Psalm 51:10 – Create in me a pure heart, O God, and renew a steadfast spirit within me. (NIV)
Here's a question for ladies (and men, too): What if we were required to dispose of every piece of fake jewellery in our homes and keep only what is solid gold or pure gem? What would remain? Probably very little. But here's the real question: How we would feel about giving up our cache of necklaces and things? How would we react to such a request? Our response would depend on what matters to us — our real motives. That response matters to God more than the purity of our jewellery.
Let's admit it: Fake jewellery looks quite fine. For esthetic value, it does the job; it doesn't matter how it's made. But that's not true for God's people. You and I are not made to be mere ornaments, showpieces for Christianity. We are designed to endure life's struggles with steadfast faith, through hardship, testings, betrayals, rejection, times of need, and times of plenty. We are designed for a faith as pure as gold that can withstand the fire.
Impure devotion will not endure. That is why the apostle Paul was so concerned about the early church when he wrote:
2 Corinthians 11:3 – But I am afraid that just as Eve was deceived by the serpent's cunning, your minds may somehow be led astray from your sincere and pure devotion to Christ. (NIV)
These Christians could not see this bent in themselves. We may not see it in ourselves; but God knows:
Proverbs 16:2 – All a person's ways seem pure to them, but motives are weighed by the Lord. (NIV 2011)
Impure desires will always squelch our hunger for the pure. So, at various points in life, God requires us to stop and take inventory. That's when we see the fakes, the impure: faulty expectations, impure motives, or idolatrous longings. It might be nostalgic sentiment. It could be a habit or a commitment which requires us to compromise our devotion to God. It could be our longing to be accepted, causing outer impression to matter too much — including, perhaps, our fake jewellery. As we surrender the impurities, our devotion to God becomes more and more pure.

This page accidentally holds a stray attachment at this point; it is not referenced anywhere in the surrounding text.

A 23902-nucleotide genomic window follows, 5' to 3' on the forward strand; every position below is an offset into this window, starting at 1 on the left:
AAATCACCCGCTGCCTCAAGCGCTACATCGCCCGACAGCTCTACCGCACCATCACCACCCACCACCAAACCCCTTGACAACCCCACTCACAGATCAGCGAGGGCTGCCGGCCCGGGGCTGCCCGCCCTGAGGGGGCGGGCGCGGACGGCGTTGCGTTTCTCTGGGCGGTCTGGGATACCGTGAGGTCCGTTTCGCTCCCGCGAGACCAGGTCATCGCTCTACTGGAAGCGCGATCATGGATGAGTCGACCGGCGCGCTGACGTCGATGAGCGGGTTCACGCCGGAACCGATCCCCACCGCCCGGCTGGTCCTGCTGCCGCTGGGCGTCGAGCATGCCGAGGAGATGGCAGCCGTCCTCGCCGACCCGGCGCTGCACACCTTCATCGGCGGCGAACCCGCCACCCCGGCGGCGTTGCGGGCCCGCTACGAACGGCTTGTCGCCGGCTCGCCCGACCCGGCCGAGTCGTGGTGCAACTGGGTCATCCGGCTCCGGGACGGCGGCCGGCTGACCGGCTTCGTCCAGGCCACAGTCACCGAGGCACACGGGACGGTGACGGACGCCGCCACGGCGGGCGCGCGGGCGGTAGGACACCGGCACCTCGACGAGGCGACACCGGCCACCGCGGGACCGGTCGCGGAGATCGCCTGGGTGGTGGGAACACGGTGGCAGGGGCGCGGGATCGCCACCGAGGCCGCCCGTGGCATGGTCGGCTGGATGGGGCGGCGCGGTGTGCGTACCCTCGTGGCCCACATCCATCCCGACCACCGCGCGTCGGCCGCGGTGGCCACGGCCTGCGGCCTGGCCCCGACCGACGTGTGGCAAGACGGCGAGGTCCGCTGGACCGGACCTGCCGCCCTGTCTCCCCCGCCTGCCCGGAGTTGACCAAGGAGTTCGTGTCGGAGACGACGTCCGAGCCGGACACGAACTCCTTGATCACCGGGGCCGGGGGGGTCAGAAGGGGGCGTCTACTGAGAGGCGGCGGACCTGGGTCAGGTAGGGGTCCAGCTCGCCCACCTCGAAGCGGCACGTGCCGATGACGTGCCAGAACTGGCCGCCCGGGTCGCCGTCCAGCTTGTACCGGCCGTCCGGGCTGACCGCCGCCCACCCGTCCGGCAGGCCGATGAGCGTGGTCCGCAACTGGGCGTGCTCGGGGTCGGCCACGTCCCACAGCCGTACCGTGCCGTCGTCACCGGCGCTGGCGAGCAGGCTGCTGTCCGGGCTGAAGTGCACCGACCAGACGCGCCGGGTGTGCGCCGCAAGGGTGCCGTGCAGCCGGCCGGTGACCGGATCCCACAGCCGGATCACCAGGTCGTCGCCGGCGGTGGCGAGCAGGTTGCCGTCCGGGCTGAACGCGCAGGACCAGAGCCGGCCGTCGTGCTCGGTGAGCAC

To God, purity of heart matters. It mattered to King David when he wrote, "Create in me a pure heart, O God." David was inviting God to work in his life and wash away all forms of impurity — all pretence, false trusts, and compromising motives. This is the kind of prayer that God hears and answers, because it reflects God's will. It demonstrates a hunger for pure devotion to God. The heart is fully turned towards God.
Giving up the impure may feel like giving up beloved fake jewellery. We'll feel terribly plain and unadorned, less spiritual than before. We'll feel more impure than ever, having been sensitized to our spiritual poverty. But in this condition, we will seek, with every fibre of our being, the most precious jewel of all — the pearl of great price:
Matthew 13:45-46 – Again, the kingdom of heaven is like a merchant looking for fine pearls. When he found one of great value, he went away and sold everything he had and bought it. (NIV)
Prayer: Dear God, create within us a longing for pure devotion to You — with not one impurity standing in the way. Amen.
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